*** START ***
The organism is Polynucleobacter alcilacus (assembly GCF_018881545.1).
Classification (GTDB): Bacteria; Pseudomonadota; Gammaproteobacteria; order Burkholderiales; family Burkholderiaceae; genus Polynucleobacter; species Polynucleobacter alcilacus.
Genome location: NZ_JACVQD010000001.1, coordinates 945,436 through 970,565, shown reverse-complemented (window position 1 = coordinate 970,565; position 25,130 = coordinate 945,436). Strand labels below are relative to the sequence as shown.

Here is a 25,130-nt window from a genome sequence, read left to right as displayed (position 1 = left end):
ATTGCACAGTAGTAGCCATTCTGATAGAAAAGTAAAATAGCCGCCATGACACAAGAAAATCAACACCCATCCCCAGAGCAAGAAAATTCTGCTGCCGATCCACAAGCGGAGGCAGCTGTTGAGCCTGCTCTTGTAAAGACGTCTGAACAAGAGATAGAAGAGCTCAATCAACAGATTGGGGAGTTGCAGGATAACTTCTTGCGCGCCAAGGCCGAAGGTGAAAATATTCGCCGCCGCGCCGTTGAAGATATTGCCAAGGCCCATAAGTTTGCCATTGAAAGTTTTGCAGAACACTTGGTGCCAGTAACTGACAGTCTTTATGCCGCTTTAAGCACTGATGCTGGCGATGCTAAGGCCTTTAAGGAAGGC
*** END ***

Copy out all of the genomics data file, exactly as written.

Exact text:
The organism is Polynucleobacter alcilacus (assembly GCF_018881545.1).
Classification (GTDB): Bacteria; Pseudomonadota; Gammaproteobacteria; order Burkholderiales; family Burkholderiaceae; genus Polynucleobacter; species Polynucleobacter alcilacus.
Genome location: NZ_JACVQD010000001.1, coordinates 945,436 through 970,565, shown reverse-complemented (window position 1 = coordinate 970,565; position 25,130 = coordinate 945,436). Strand labels below are relative to the sequence as shown.

Here is a 25,130-nt window from a genome sequence, read left to right as displayed (position 1 = left end):
ATTGCACAGTAGTAGCCATTCTGATAGAAAAGTAAAATAGCCGCCATGACACAAGAAAATCAACACCCATCCCCAGAGCAAGAAAATTCTGCTGCCGATCCACAAGCGGAGGCAGCTGTTGAGCCTGCTCTTGTAAAGACGTCTGAACAAGAGATAGAAGAGCTCAATCAACAGATTGGGGAGTTGCAGGATAACTTCTTGCGCGCCAAGGCCGAAGGTGAAAATATTCGCCGCCGCGCCGTTGAAGATATTGCCAAGGCCCATAAGTTTGCCATTGAAAGTTTTGCAGAACACTTGGTGCCAGTAACTGACAGTCTTTATGCCGCTTTAAGCACTGATGCTGGCGATGCTAAGGCCTTTAAGGAAGGC